Argentine president vows to correct mistakes after VIP vaccine scandal
General view of the Argentine Congress in Buenos Aires, where president Alberto Fernandez (l) delivered a speech on the State of the Nation on March 1, 2021. EFE-EPA/ Natacha Pisarenko
Argentine President Alberto Fernandez (l) delivers his State of the Nation speech before a session of the country's Congress in Buenos Aires on March 1, 2021, accompanied by Vice President Cristina Fernandez (r). EFE-EPA/ Natacha Pisarenko
Buenos Aires, Mar 1 (efe-epa).- Argentine President Alberto Fernandez on Monday during his speech at the opening of extraordinary congressional sessions referred to the "obligation to correct mistakes" in the country's anti-Covid vaccination campaign after the scandal that erupted over the irregular administration of vaccine doses to politically powerful people or those close to them.
"No government on Earth can say it makes no mistakes, but every sensitive government has the obligation to correct those mistakes to uncover any indication of privilege and lack of solidarity," he said.
The president also referred to the measures that he took with "great sorrow," such as asking for the resignation of Health Minister Gines Garcia Gonzalez, and deciding to appoint Carla Vizzotti to replace him.
"When it was said that those rules had been broken, I took it upon myself to collect the relevant information, (and) even though it personally caused me much sorrow I made the appropriate decisions," he said.
The president said that the vaccination plan's "rules must be complied with" as the program moves forward "week to week" and which the country is undertaking using Russia's Sputnik V and China's Sinopharma vaccines, along with production from India's Serum Institute, although in the Russian case the supply has been less than originally agreed to between Buenos Aires and Moscow.
"Since the end of December, we've been receiving doses of the Sputnik V vaccine at a slower rate than we had contractually agreed to," Fernandez said.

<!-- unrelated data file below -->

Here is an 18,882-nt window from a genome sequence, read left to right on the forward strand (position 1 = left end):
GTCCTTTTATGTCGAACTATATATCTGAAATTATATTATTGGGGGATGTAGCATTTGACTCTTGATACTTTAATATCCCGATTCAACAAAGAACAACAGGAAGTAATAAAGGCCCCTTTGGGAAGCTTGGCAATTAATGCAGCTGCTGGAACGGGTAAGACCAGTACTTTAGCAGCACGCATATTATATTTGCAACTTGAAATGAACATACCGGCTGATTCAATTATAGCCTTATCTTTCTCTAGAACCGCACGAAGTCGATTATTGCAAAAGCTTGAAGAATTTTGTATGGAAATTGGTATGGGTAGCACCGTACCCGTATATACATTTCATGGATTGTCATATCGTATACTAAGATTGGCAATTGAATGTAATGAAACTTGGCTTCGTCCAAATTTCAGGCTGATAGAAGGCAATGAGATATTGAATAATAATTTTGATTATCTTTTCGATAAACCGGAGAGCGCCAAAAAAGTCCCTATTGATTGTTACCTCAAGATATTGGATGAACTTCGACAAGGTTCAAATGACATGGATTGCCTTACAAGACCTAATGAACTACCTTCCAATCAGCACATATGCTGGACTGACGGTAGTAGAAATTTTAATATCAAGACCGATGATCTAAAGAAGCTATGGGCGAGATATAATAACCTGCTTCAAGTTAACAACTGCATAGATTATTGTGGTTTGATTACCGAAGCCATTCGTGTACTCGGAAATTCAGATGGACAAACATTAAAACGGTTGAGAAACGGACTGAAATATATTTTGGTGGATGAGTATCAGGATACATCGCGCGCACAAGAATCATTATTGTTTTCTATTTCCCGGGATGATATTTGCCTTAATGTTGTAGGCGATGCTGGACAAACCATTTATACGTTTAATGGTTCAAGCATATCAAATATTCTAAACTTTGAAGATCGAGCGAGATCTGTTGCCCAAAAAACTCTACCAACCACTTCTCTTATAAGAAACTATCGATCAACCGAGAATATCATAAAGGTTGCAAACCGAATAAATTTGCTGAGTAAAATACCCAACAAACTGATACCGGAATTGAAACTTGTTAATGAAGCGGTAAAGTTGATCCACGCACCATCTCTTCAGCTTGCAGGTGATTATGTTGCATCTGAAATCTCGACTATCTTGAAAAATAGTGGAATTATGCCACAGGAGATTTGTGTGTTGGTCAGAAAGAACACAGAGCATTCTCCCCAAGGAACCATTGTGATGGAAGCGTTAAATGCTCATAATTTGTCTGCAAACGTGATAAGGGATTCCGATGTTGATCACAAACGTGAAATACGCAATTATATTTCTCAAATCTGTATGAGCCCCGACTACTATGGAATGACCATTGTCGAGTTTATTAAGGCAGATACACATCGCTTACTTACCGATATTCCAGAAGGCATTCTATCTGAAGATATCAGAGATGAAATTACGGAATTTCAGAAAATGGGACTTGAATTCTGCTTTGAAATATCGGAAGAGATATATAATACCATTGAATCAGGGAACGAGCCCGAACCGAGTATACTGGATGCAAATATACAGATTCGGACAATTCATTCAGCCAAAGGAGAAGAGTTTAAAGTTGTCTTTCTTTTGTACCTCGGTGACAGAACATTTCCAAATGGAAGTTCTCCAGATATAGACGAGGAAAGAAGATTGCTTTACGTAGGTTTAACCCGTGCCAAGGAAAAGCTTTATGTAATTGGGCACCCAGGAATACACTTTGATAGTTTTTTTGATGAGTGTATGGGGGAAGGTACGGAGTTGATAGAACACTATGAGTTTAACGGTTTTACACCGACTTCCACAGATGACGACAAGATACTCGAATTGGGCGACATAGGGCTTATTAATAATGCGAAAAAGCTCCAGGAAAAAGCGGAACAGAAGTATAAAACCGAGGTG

The president mentioned the criticism that the opposition leveled at the government months after the announcement of the agreement with Russia to distribute its vaccine, criticism that included a criminal complaint "for poisoning the population."
"All of them, shortly afterwards and to general amazement, pointed their accusatory fingers demanding that the alleged poison that we were administering was not enough," he declared.
Along those lines, he expressed his intention not to let himself be "bewildered by malicious criticism."
"I did not take office as president to be deaf to well-intentioned criticism, and I didn't take office to allow myself to be bewildered by malicious criticism," he said.
The scandal known as the "VIP vaccination" scandal broke on Feb. 19 when it became known that a number of people close to the government had received anti-Covid vaccine by moving to the head of the line, even though they were not in "priority" categories of the population.
The government released a list of 70 people who had received the vaccines in this manner, including former President Eduardo Duhalde, who governed from 2002-2003, and his family, along with Peronist leaders such as Carlos Zannini and Daniel Scioli.
Argentina is the No. 3 Latin American country in terms of numbers of confirmed Covid-19 cases - after Brazil and Colombia - with more than 2.1 million people known to have been infected, and at least 51,000 people have died in Argentina as a result of the virus.